April 04, 1996
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Biologists Discover How To Walk on Water

Lizards do it; machines can do it, but humans . . .

By William J. Cromie

Gazette Staff

How hard is it to walk on water?

Harvard biologists have become the first researchers to provide a definitive answer to that question.

As a model they used a lizard that high-steps across the rivers and bayous of Central and South America. Its official name is Basiliscus basiliscus, but everyone calls it the Jesus Christ lizard.

"The name is appealing, but somewhat of a misnomer," admits Thomas McMahon, Gordon McKay Professor of Applied Mechanics and professor of biology. "They actually run across the water at speeds of about six miles per hour."

He and James Glasheen, now at the University of California at Berkeley, did experiments that reveal the lizard's upright running style. The lizards get part of their lift by rapidly slapping a foot down on the water. They also create air cavities in the water surface which they quickly step out of before the holes close. Such potholes stay open less than a tenth of a second.

Could humans do that if they were quick enough?

"We think humans could run on water for a few steps if they had feet the size of snowshoes or open umbrellas," McMahon answers.

A human water-walker would have to raise his or her umbrella shoes up to their ears, like the J.C. lizard does, to get the required slap speed. Then they would need to furl their feet and pull them out of the air cavity in about a quarter of a second.

"For a man or woman to do that would require a sustained power output at least 15 times greater than ever achieved by humans," McMahon notes.

Machines could do it better. "Using the physics we learned from lizards, it's possible to design machines that could run across water," he says.

Taking up the challenge, Parris Wellman, a graduate student in robotics at Harvard, made a mechanical water-walker from a Coke-can body and two cylindrical feet that work like paddle wheels.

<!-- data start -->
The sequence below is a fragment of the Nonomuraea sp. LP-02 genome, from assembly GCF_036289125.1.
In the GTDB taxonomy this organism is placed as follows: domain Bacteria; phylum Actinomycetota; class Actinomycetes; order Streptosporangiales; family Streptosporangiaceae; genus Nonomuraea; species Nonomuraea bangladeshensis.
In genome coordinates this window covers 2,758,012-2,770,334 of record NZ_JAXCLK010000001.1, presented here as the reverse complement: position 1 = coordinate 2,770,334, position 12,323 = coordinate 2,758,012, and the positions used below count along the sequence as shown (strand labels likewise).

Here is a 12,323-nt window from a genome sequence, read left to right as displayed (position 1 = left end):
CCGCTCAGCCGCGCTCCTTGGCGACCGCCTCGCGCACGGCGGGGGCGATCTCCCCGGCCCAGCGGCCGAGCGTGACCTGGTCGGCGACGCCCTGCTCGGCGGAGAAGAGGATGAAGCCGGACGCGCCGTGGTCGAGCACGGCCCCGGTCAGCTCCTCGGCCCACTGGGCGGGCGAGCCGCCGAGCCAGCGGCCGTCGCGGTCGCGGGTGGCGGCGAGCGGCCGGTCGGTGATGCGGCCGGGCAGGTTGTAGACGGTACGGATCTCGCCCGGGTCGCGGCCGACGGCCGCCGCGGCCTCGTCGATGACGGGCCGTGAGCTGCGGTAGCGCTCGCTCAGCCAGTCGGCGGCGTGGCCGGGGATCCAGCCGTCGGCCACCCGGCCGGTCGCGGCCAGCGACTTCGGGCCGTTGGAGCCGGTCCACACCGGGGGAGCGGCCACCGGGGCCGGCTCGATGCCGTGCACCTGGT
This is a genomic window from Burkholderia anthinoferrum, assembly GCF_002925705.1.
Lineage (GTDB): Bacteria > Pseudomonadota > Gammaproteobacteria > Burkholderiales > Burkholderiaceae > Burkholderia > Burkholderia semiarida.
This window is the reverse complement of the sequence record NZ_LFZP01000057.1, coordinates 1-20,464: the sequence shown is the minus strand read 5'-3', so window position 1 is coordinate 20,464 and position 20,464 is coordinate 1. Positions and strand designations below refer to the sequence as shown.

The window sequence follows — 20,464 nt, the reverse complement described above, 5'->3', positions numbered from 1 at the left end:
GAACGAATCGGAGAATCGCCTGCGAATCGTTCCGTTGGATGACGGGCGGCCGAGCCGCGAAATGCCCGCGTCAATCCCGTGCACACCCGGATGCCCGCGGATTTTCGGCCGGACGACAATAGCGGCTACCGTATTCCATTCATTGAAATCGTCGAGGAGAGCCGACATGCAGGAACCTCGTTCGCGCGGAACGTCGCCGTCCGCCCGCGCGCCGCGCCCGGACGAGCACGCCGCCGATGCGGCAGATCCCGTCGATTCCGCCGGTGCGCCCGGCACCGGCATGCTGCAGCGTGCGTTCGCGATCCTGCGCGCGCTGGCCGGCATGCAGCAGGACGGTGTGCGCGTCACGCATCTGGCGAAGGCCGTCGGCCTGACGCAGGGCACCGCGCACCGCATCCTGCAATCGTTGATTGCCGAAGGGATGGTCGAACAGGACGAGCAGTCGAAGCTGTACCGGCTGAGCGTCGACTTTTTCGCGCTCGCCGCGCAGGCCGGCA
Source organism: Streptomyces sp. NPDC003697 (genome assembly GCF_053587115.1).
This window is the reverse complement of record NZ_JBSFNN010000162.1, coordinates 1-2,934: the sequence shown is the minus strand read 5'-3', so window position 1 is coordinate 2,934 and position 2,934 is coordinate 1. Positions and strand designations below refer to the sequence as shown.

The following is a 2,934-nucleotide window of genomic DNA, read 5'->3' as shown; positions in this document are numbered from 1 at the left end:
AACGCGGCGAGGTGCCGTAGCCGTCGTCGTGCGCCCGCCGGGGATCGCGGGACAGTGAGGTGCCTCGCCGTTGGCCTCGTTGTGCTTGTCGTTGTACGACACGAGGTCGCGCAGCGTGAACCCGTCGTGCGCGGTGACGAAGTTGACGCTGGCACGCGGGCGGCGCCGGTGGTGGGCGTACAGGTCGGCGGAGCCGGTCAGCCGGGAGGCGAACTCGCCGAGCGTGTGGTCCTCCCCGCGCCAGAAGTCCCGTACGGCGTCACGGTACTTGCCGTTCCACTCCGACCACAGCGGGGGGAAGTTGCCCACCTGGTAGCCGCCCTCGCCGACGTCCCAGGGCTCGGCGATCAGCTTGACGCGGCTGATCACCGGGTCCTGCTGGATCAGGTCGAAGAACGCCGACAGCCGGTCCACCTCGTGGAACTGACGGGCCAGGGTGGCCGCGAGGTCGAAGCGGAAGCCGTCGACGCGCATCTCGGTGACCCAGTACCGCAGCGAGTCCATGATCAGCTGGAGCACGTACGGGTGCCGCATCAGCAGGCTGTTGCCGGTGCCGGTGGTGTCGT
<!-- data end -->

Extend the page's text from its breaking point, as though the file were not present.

For the Young Only

Wellman's water-walker is a clumsy machine, splashing through the water like a person about to drown. A young basilisk lizard, by contrast, glides smoothly across the water, and is gone before you realize what you're looking at. The smallest, lightest lizards take 20 steps per second.

McMahon and Glasheen videotaped young basilisks slapping across the surface on their five-toed feet. They are not web-footed but have fringes of skin around their toes that help keep them up. With a circular motion, like that of a swimmer, the lizard raises a leg as high as its head, then smacks it straight onto the water.

"The smack generates enough of an upward impulse to keep the youngest, smallest lizards from sinking," McMahon explains. "You can get some feeling for that by smacking your flattened palm down on the water so hard it stings."

Adult lizards, which are about one foot long, don't do it so smoothly, however. They push a leg into the water up to their bellies. An air pocket forms above the reptile's foot as it strokes downward. This combination of slapping and stroking can move a 3-ounce lizard across the water for a distance of about 30 feet.

"Adult lizards get about 20 percent of their lift from the slap and the rest comes from stroking," McMahon says. "Older lizards give up water-running altogether and stay on land," where they also run in an upright position.

Why run on the water in the first place?

"These reptiles have many enemies, which water-running helps them avoid," McMahon answers. "They can run faster than they can swim."

Curiosity about the physics of water-running motivated McMahon and Glasheen to do this research. They had no practical application in mind. However, both think the results could be used by humans for a new sport -- pool-running. McMahon envisions "a series of floating disks, about 25 inches across, scattered on a pool surface like lily pads."


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